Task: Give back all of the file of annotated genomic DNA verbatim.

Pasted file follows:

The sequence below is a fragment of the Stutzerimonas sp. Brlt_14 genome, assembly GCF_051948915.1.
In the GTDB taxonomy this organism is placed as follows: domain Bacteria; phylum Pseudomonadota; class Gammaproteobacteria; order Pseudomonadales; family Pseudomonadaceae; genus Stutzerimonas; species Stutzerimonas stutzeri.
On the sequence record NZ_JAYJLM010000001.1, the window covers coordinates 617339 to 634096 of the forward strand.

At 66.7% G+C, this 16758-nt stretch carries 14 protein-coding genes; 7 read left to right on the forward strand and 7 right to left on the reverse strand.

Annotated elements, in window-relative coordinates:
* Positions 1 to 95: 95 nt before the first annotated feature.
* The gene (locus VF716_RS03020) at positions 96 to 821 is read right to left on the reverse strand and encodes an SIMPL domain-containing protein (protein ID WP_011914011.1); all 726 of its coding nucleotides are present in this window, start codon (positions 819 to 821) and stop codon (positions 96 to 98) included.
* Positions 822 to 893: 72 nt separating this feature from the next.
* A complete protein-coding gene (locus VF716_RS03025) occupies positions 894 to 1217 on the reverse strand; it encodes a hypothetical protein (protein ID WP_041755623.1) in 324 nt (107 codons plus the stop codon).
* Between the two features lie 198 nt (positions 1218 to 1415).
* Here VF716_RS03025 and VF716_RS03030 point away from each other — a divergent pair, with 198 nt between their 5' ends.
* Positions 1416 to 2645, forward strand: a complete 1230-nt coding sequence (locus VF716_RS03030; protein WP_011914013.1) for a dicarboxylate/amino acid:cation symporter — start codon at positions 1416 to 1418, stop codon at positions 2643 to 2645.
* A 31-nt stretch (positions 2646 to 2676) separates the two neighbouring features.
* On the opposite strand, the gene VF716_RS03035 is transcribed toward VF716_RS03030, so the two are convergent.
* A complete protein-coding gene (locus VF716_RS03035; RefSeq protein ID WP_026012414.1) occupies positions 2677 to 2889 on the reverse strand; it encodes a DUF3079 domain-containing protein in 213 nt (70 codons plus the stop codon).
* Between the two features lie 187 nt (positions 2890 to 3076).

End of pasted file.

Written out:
The sequence below is a fragment of the Stutzerimonas sp. Brlt_14 genome, assembly GCF_051948915.1.
In the GTDB taxonomy this organism is placed as follows: domain Bacteria; phylum Pseudomonadota; class Gammaproteobacteria; order Pseudomonadales; family Pseudomonadaceae; genus Stutzerimonas; species Stutzerimonas stutzeri.
On the sequence record NZ_JAYJLM010000001.1, the window covers coordinates 617339 to 634096 of the forward strand.

At 66.7% G+C, this 16758-nt stretch carries 14 protein-coding genes; 7 read left to right on the forward strand and 7 right to left on the reverse strand.

Annotated elements, in window-relative coordinates:
* Positions 1 to 95: 95 nt before the first annotated feature.
* The gene (locus VF716_RS03020) at positions 96 to 821 is read right to left on the reverse strand and encodes an SIMPL domain-containing protein (protein ID WP_011914011.1); all 726 of its coding nucleotides are present in this window, start codon (positions 819 to 821) and stop codon (positions 96 to 98) included.
* Positions 822 to 893: 72 nt separating this feature from the next.
* A complete protein-coding gene (locus VF716_RS03025) occupies positions 894 to 1217 on the reverse strand; it encodes a hypothetical protein (protein ID WP_041755623.1) in 324 nt (107 codons plus the stop codon).
* Between the two features lie 198 nt (positions 1218 to 1415).
* Here VF716_RS03025 and VF716_RS03030 point away from each other — a divergent pair, with 198 nt between their 5' ends.
* Positions 1416 to 2645, forward strand: a complete 1230-nt coding sequence (locus VF716_RS03030; protein WP_011914013.1) for a dicarboxylate/amino acid:cation symporter — start codon at positions 1416 to 1418, stop codon at positions 2643 to 2645.
* A 31-nt stretch (positions 2646 to 2676) separates the two neighbouring features.
* On the opposite strand, the gene VF716_RS03035 is transcribed toward VF716_RS03030, so the two are convergent.
* A complete protein-coding gene (locus VF716_RS03035; RefSeq protein ID WP_026012414.1) occupies positions 2677 to 2889 on the reverse strand; it encodes a DUF3079 domain-containing protein in 213 nt (70 codons plus the stop codon).
* Between the two features lie 187 nt (positions 2890 to 3076).